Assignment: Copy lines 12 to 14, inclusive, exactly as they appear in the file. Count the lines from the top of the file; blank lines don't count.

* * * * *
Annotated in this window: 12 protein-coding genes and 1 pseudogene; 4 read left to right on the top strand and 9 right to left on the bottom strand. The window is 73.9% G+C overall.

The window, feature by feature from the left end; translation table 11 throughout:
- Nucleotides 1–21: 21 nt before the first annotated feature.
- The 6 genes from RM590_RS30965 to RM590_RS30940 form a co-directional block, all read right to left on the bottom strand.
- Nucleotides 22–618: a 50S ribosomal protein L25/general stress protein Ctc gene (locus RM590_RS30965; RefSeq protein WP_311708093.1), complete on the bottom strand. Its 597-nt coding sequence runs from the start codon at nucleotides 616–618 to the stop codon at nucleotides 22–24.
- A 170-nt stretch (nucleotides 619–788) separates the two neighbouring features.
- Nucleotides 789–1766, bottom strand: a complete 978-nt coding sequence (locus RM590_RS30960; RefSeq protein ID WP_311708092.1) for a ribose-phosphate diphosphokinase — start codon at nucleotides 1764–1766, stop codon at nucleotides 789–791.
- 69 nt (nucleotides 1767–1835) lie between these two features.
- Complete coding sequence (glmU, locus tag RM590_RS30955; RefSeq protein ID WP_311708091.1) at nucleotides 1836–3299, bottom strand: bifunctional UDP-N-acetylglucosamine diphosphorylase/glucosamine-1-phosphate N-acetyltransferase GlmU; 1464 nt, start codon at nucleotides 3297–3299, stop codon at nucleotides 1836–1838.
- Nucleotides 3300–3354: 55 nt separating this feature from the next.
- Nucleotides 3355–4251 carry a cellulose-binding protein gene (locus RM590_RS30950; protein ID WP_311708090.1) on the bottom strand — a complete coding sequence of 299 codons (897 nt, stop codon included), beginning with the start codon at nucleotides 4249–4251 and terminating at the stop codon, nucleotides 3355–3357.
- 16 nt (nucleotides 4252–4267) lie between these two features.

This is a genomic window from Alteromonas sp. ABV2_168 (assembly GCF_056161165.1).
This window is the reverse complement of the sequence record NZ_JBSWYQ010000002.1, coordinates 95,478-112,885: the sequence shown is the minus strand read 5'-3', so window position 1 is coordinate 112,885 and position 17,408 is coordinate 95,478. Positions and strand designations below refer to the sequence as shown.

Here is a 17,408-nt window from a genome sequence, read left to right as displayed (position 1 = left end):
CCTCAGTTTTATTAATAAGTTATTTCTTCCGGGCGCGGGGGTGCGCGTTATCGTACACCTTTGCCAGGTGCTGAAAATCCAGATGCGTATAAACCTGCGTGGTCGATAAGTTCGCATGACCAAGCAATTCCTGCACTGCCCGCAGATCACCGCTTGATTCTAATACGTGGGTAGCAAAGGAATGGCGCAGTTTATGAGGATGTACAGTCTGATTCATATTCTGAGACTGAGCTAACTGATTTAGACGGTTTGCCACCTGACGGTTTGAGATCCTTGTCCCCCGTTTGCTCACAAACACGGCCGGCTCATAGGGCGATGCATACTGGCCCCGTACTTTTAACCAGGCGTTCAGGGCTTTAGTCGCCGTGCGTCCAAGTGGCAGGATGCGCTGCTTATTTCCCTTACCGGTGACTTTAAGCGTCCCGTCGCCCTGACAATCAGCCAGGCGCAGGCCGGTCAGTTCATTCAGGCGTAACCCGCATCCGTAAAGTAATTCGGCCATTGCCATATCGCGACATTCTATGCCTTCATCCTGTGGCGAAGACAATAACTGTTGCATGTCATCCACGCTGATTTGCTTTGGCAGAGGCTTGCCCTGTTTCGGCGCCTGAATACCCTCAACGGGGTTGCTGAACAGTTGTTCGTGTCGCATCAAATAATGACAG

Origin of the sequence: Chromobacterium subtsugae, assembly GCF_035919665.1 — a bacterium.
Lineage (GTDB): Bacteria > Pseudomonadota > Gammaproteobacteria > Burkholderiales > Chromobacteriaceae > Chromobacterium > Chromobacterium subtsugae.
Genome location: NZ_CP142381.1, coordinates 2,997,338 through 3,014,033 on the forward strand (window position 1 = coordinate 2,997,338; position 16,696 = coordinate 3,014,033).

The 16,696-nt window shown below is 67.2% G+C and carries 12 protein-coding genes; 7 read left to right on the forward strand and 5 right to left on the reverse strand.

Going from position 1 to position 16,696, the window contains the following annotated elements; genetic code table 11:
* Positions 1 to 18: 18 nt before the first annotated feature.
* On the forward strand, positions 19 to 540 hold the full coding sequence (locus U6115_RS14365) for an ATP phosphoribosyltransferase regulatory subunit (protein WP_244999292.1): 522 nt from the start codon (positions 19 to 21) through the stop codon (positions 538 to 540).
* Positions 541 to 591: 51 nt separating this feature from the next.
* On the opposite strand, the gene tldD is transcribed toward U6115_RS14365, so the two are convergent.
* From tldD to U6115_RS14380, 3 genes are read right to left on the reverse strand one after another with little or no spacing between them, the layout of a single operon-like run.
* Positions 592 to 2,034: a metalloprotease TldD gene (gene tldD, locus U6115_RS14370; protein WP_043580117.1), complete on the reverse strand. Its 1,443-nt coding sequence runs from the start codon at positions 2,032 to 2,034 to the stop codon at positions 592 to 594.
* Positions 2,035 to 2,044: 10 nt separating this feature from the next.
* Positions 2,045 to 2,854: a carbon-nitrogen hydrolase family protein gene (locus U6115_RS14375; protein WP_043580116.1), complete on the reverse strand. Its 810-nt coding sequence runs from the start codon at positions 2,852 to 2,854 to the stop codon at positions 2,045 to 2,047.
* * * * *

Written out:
- 16 nt (nucleotides 4252–4267) lie between these two features.

This is a genomic window from Alteromonas sp. ABV2_168 (assembly GCF_056161165.1).
This window is the reverse complement of the sequence record NZ_JBSWYQ010000002.1, coordinates 95,478-112,885: the sequence shown is the minus strand read 5'-3', so window position 1 is coordinate 112,885 and position 17,408 is coordinate 95,478. Positions and strand designations below refer to the sequence as shown.